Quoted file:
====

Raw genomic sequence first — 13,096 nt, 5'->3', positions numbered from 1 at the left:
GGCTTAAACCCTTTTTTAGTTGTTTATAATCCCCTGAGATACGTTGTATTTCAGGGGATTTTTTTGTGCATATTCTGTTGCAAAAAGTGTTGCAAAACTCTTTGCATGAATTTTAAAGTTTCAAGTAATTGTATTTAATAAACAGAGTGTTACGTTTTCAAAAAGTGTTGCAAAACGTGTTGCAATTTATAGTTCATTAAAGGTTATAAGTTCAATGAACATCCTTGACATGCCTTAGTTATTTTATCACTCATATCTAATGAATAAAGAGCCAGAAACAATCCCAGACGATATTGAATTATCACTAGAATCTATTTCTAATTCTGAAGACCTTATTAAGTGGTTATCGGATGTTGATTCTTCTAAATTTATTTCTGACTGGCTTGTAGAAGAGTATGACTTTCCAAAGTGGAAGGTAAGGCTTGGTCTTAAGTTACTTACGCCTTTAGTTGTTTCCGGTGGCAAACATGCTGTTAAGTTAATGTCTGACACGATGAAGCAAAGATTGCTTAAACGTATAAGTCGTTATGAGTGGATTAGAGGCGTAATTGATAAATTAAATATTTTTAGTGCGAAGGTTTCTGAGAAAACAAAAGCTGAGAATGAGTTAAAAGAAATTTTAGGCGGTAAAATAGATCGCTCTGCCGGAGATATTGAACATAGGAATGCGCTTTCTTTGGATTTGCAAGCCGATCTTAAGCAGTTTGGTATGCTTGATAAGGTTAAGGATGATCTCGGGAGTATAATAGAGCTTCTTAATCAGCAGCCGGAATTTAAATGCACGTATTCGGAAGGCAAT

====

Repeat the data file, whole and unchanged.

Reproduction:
Raw genomic sequence first — 13,096 nt, 5'->3', positions numbered from 1 at the left:
GGCTTAAACCCTTTTTTAGTTGTTTATAATCCCCTGAGATACGTTGTATTTCAGGGGATTTTTTTGTGCATATTCTGTTGCAAAAAGTGTTGCAAAACTCTTTGCATGAATTTTAAAGTTTCAAGTAATTGTATTTAATAAACAGAGTGTTACGTTTTCAAAAAGTGTTGCAAAACGTGTTGCAATTTATAGTTCATTAAAGGTTATAAGTTCAATGAACATCCTTGACATGCCTTAGTTATTTTATCACTCATATCTAATGAATAAAGAGCCAGAAACAATCCCAGACGATATTGAATTATCACTAGAATCTATTTCTAATTCTGAAGACCTTATTAAGTGGTTATCGGATGTTGATTCTTCTAAATTTATTTCTGACTGGCTTGTAGAAGAGTATGACTTTCCAAAGTGGAAGGTAAGGCTTGGTCTTAAGTTACTTACGCCTTTAGTTGTTTCCGGTGGCAAACATGCTGTTAAGTTAATGTCTGACACGATGAAGCAAAGATTGCTTAAACGTATAAGTCGTTATGAGTGGATTAGAGGCGTAATTGATAAATTAAATATTTTTAGTGCGAAGGTTTCTGAGAAAACAAAAGCTGAGAATGAGTTAAAAGAAATTTTAGGCGGTAAAATAGATCGCTCTGCCGGAGATATTGAACATAGGAATGCGCTTTCTTTGGATTTGCAAGCCGATCTTAAGCAGTTTGGTATGCTTGATAAGGTTAAGGATGATCTCGGGAGTATAATAGAGCTTCTTAATCAGCAGCCGGAATTTAAATGCACGTATTCGGAAGGCAAT